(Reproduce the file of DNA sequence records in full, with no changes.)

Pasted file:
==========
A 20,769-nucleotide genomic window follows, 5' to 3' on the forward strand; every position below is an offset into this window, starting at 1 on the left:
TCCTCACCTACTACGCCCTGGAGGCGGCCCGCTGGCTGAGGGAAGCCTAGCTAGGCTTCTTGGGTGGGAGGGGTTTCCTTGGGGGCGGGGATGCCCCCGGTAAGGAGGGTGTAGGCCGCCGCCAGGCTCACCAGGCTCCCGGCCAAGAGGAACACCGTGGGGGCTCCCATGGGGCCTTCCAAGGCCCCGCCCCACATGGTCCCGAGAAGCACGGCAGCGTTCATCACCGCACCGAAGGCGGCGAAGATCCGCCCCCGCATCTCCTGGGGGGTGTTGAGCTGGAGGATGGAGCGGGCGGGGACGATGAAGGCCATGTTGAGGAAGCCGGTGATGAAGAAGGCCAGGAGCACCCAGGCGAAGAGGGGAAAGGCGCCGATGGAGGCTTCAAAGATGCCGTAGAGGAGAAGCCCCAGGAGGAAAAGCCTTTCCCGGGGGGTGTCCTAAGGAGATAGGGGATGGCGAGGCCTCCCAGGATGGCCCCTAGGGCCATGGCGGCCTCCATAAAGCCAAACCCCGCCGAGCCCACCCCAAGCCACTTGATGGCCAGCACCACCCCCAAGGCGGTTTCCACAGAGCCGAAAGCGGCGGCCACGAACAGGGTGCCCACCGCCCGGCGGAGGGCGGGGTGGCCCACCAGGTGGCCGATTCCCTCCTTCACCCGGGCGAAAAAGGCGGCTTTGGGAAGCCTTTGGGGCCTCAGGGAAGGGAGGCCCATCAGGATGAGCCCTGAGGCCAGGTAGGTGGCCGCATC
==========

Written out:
A 20,769-nucleotide genomic window follows, 5' to 3' on the forward strand; every position below is an offset into this window, starting at 1 on the left:
TCCTCACCTACTACGCCCTGGAGGCGGCCCGCTGGCTGAGGGAAGCCTAGCTAGGCTTCTTGGGTGGGAGGGGTTTCCTTGGGGGCGGGGATGCCCCCGGTAAGGAGGGTGTAGGCCGCCGCCAGGCTCACCAGGCTCCCGGCCAAGAGGAACACCGTGGGGGCTCCCATGGGGCCTTCCAAGGCCCCGCCCCACATGGTCCCGAGAAGCACGGCAGCGTTCATCACCGCACCGAAGGCGGCGAAGATCCGCCCCCGCATCTCCTGGGGGGTGTTGAGCTGGAGGATGGAGCGGGCGGGGACGATGAAGGCCATGTTGAGGAAGCCGGTGATGAAGAAGGCCAGGAGCACCCAGGCGAAGAGGGGAAAGGCGCCGATGGAGGCTTCAAAGATGCCGTAGAGGAGAAGCCCCAGGAGGAAAAGCCTTTCCCGGGGGGTGTCCTAAGGAGATAGGGGATGGCGAGGCCTCCCAGGATGGCCCCTAGGGCCATGGCGGCCTCCATAAAGCCAAACCCCGCCGAGCCCACCCCAAGCCACTTGATGGCCAGCACCACCCCCAAGGCGGTTTCCACAGAGCCGAAAGCGGCGGCCACGAACAGGGTGCCCACCGCCCGGCGGAGGGCGGGGTGGCCCACCAGGTGGCCGATTCCCTCCTTCACCCGGGCGAAAAAGGCGGCTTTGGGAAGCCTTTGGGGCCTCAGGGAAGGGAGGCCCATCAGGATGAGCCCTGAGGCCAGGTAGGTGGCCGCATC